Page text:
In this instance, Plaintiff argues that equitable tolling should apply in her case, as her mental illness did not allow her to "follow up with her Union concerning her termination until March 21, 2002" (Pl.'s Br. 10). Plaintiff provides evidence to prove that she suffers from mental illness. She submits a letter form her doctor at Thomas Jefferson University Hospital which explained that her diagnoses was major depression with psychosis, and post traumatic stress disorder. The doctor's note further explained that her "symptoms have been severe and incapacitating, including profound depressed mood, crying, paranoia, inability to focus or concentrate, and extreme distractibility" (Pl.'s Ex. 5). She also maintains that her employer was aware of her illness as she had suffered episodes of mental crisis at work several times. (Pl.'s Br. 7). Furthermore, she contends that her doctor had faxed all her medical evidence to the medical unit of her employer on January 11, 2002, a month before she was terminated from her job on February 11, 2002. (Pl.'s Br. 9).

  The evidence clearly indicates that Plaintiff's mental illness was debilitating and the Defendant was put on notice at least 30 days before terminating Plaintiff. The letter from Jennifer Lambert, psychologist, states that Plaintiff's symptoms are "severe in nature and have markedly compromised her functioning." (Pl.'s. Ex. 5). Between November 16, 2001 and April 1, 2002, Plaintiff was hospitalized four times. (Pl.'s Ex. 1-5). On November 16, 2001, Plaintiff was sent to Thomas Jefferson University Hospital for treatment. Plaintiff was rushed back to the emergency room at the same hospital on November 19, 2001. On November 28, 2001, Plaintiff began a comprehensive five-day a week program at the same hospital. She stayed in the program until January 2002. She went back again for a five day intensive acute care program on March 26, 2002. Even when she was not hospitalized, she was still under medical care. Dr. Cosgrove of Jefferson Hospital writes that she has been under his care in the Comprehensive Treatment program since January 2002. (Pl.'s Ex. 4). Furthermore, the Postal Service had constructive notice of Plaintiff's mental illness and the medical crisis she was experiencing. Plaintiff had "episodes of mental illness at work and had been referred to the Postal Service Crisis Intervention Unit" several times by her employer. (Pl.'s Br. 15). On November 2, 2001, the first day of her absence, Plaintiff gave Defendant an indication of what was happening to her when she called work to let Defendant know what was going on with her medically, and to ask for FMLA forms. The FMLA forms were sent out by Defendant, but were however, returned as undelivered. (Pl.'s Br. 8). Plaintiff psychiatrist, Dr Stockton, faxed patient's medical records to Defendant on January 11, 2002, a month before the Post Service terminated her on February 11, 2002. The evidence of mental illness clearly justifies denying the pending Motion for Summary Judgment.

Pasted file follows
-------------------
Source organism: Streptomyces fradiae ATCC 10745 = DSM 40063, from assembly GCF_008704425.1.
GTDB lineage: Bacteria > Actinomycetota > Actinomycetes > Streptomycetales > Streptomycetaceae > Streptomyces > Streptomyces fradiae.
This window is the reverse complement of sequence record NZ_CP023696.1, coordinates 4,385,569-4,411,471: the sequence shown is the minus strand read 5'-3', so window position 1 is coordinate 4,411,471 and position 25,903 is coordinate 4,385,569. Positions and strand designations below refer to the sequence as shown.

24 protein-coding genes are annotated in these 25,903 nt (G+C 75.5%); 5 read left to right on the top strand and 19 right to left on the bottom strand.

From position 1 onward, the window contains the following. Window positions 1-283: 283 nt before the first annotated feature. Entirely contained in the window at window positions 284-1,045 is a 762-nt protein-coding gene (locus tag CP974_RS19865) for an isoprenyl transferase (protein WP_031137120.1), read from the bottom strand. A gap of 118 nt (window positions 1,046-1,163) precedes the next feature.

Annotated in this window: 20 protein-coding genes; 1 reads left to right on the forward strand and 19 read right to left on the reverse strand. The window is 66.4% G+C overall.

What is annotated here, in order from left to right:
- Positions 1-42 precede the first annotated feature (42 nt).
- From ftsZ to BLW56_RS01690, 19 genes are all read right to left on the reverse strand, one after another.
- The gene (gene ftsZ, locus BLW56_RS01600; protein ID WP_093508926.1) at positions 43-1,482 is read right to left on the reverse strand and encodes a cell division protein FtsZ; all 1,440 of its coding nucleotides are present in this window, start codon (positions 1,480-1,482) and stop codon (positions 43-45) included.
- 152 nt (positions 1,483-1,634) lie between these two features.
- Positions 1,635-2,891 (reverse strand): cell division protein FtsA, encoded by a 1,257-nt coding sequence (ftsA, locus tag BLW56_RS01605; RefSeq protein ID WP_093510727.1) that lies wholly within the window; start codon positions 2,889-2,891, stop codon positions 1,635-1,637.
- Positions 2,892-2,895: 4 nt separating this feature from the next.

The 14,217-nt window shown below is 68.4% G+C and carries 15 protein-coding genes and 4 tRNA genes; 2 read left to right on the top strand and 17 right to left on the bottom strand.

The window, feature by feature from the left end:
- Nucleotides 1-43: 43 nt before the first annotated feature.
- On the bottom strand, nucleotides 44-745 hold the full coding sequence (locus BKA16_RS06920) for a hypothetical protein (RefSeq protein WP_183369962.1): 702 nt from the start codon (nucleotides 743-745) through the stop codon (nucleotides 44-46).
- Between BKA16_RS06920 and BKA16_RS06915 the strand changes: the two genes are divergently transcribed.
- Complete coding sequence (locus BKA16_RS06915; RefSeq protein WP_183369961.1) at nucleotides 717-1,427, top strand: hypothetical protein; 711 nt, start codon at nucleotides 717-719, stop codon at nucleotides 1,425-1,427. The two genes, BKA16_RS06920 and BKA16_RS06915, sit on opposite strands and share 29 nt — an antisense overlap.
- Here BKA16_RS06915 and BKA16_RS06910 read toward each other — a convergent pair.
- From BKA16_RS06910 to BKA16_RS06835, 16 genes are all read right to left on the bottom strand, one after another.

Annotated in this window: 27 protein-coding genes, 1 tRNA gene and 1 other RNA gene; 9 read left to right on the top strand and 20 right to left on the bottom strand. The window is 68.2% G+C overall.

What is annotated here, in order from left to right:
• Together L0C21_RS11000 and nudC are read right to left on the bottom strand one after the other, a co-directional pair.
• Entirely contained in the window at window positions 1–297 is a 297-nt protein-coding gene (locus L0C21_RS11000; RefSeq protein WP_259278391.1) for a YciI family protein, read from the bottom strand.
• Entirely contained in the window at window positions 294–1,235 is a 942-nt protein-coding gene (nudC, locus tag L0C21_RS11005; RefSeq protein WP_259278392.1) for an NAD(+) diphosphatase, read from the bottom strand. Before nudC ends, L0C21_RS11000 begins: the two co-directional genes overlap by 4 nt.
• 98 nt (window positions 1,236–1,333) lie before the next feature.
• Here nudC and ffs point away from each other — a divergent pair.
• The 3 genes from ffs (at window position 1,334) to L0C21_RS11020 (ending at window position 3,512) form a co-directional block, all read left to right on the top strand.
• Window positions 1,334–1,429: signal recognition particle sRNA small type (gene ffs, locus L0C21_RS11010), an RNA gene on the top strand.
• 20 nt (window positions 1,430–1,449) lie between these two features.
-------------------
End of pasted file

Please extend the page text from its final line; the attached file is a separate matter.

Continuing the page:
An untimely complaint should be dismissed in accordance with 29 C.F.R. § 1614.107(a)(2) however, this Court concludes that: 1) based on aforementioned evidence, Plaintiff was prevented from exercising her rights due to illness; 2) due to Plaintiff's illness, the statute of limitations is tolled and as such 3) Plaintiff claim is not barred. An appropriate Order follows: ORDER

  AND NOW, this ____ day of July 2004, upon consideration of Defendant's Motion for Summary Judgement (Docs. 7, 12), Plaintiff's Response thereto, (Doc. 11), IT IS HEREBY ORDERED that Defendant Motion for Summary Judgment is DENIED.